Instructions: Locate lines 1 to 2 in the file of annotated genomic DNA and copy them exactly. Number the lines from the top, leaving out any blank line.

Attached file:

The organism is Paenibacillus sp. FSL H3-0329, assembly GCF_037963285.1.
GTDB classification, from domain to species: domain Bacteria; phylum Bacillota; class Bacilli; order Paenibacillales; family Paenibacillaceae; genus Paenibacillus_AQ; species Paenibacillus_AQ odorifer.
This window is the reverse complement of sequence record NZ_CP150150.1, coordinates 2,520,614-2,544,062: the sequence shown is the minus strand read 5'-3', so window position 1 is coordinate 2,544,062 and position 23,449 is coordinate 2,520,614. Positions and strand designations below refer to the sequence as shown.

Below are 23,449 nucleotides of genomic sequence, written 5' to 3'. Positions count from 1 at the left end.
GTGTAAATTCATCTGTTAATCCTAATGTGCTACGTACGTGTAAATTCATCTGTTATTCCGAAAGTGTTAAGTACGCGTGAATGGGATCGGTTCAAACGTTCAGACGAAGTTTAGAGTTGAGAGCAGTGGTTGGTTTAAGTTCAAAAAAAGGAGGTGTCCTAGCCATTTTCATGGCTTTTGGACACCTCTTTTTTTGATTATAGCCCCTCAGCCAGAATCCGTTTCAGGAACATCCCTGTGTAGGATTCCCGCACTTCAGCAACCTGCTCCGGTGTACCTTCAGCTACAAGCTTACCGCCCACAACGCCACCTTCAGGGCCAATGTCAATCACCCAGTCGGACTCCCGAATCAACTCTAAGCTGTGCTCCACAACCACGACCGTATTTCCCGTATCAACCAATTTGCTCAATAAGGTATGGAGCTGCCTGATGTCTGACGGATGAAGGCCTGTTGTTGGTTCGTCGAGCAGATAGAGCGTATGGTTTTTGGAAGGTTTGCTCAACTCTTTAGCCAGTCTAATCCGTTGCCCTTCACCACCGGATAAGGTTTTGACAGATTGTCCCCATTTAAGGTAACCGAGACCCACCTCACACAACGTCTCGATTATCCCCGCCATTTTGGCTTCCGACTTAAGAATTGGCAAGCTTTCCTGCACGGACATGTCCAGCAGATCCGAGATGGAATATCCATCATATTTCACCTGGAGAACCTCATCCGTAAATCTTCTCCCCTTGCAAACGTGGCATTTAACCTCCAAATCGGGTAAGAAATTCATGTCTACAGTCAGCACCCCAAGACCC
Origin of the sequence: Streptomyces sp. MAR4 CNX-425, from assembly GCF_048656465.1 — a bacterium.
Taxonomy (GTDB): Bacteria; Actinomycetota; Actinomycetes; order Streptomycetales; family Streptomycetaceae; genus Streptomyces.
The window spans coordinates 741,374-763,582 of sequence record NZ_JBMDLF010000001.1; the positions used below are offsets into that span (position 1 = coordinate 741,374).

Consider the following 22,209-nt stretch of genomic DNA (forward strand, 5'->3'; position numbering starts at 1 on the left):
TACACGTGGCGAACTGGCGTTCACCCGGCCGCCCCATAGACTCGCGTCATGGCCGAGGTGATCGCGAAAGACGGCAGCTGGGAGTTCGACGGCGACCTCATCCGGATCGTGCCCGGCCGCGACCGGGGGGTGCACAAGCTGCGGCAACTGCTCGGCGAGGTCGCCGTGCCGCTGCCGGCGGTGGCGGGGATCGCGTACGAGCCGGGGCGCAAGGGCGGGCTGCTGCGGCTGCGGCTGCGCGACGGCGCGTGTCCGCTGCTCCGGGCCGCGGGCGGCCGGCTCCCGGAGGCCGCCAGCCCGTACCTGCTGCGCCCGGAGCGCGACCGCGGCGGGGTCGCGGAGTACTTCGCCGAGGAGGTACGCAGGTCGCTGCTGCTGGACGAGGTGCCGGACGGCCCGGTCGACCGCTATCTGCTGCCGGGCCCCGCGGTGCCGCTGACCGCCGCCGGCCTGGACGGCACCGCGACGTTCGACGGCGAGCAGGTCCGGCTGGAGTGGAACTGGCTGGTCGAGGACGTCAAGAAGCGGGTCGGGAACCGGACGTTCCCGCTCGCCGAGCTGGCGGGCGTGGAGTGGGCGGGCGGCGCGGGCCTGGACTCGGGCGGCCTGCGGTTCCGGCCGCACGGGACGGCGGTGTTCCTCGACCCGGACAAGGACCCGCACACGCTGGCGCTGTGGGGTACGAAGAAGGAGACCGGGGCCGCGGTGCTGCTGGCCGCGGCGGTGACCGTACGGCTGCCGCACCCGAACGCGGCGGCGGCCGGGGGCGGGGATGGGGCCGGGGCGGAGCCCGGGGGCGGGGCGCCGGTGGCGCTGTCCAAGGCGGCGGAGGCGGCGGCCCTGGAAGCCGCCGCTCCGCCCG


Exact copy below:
The organism is Paenibacillus sp. FSL H3-0329, assembly GCF_037963285.1.
GTDB classification, from domain to species: domain Bacteria; phylum Bacillota; class Bacilli; order Paenibacillales; family Paenibacillaceae; genus Paenibacillus_AQ; species Paenibacillus_AQ odorifer.